ZDragon

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#5
well... Portraits photography doesn't need anything fantastic. Some take wondeful portraits with simple kitlens and the inbuild flash using only tissue paper as diffusers and end up taking wonderful pictures. Some uses the most expensive equipment and end up as good as not having them at all.

Understand your system and make full use of them to maximise the effects. :D
 

varf

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#7
However, let's face the reality. Most of us do not have such equipment. For me myself, I only have a DSLR, some lenses, 2 old flashes, an old tripod, some filters, and a PC flash cable.

Some of you might, or even would, tell me to rent lighting equipments, rent a studio, pay an assistant, etc. But hey, I am just an ordinary guy whom most money earned goes toward my household. I don't have such a luxury of spending money only for my spare time hobby.
you sound like the type of photographer who'd want to read strobist.blogspot.com. try it; i think you'll like it.
 

zac08

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Feb 21, 2005
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Start with one of the cheapest lens, a 50mm f1.8

You'll learn composition, lighting and more if you just experiment. Use available light and flash(es) to add on if needed.
 

Dream Merchant

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#10
Also in all the books I read, they always use heavy equipment for photography. So far I have read around 5 books I borrow from the library, and all of them are those portrait with a lot of lighting equipment such as flash diffuser, reflector, lighting stand, strobe, spotlight, light meter, background, and tons of more equipment.
Most basic you can get by is a camera, a lens, one light source (can be any kind), one large reflector (can be white cardboard or styrofoam people throw away), one willing model and a great vision.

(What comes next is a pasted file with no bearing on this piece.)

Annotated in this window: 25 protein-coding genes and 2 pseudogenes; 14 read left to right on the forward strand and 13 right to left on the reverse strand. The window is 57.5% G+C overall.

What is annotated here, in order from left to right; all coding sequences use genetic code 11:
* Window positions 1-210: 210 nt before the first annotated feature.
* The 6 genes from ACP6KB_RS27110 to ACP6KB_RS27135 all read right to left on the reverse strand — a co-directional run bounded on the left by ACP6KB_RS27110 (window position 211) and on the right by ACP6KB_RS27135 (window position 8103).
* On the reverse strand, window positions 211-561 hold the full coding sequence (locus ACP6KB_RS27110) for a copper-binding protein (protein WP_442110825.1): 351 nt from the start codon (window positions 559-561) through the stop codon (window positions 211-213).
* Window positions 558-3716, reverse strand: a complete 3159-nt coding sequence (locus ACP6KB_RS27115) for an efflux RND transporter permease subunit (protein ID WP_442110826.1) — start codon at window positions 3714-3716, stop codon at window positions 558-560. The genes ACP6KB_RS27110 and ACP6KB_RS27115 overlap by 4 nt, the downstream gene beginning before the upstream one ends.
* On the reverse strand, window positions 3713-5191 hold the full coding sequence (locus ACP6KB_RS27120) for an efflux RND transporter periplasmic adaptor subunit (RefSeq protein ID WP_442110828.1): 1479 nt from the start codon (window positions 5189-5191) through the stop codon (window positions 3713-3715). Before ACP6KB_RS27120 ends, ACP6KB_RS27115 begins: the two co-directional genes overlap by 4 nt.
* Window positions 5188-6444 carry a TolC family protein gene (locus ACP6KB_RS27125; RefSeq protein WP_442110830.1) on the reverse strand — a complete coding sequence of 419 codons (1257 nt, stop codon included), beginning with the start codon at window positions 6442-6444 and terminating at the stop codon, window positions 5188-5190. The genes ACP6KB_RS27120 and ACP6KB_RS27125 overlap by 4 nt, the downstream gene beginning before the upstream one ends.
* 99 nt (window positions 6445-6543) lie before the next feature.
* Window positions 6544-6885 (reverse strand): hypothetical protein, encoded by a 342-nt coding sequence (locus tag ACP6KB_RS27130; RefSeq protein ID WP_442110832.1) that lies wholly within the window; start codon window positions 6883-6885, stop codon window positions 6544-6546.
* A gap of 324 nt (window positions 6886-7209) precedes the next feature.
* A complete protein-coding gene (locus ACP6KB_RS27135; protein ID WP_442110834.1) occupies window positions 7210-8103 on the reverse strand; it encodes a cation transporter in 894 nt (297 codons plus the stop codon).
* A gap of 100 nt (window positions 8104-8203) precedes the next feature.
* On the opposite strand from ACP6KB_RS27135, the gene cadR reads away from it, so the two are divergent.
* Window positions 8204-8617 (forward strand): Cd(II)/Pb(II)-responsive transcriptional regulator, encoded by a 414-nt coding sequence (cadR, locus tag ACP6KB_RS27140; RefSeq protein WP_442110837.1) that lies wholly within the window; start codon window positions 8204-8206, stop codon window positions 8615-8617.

However, let's face the reality. Most of us do not have such equipment. For me myself, I only have a DSLR, some lenses, 2 old flashes, an old tripod, some filters, and a PC flash cable.
You have more equipment than some photographers. Just throw in a large reflector and you're good to go. The most important thing is understanding the properties of light, and knowing how to control it for what you want to shoot.

Some of you might, or even would, tell me to rent lighting equipments, rent a studio, pay an assistant, etc. But hey, I am just an ordinary guy whom most money earned goes toward my household. I don't have such a luxury of spending money only for my spare time hobby.
THE most important thing is to learn to 'see' light in tonal values and then learn how to control it with what equipment you already have. A good basic book on understanding the basics of light for photography, and portraiture lighting from the public library is probably the most important 'equipment' you can find right now.

To be honest, I believe that one should be able to produce a good quality photography even with only a camera and a lens. But so far no courses or books highlight this.
That's probably because photography as we know it cannot exist without light and some kind if way to retain the captured light.

1. Does it mean that I will not be able to take a good portrait with a limited equipment?
No.

2. Was my question no 1 the reason that there is no courses or books highlights this problem?
Sorry, what was the real problem?

3. Is there any course that can help me to achive maximum result based only on the equipment I have?
I would think there is. Look for courses in Basic portraiture techniques and lighting. Cheapest course would be books from public library. Internet at home also got to pay for electricity. :bsmilie:

4. Is there any of you out there who was just like me, but finally find an answer to this problem?
Definitely!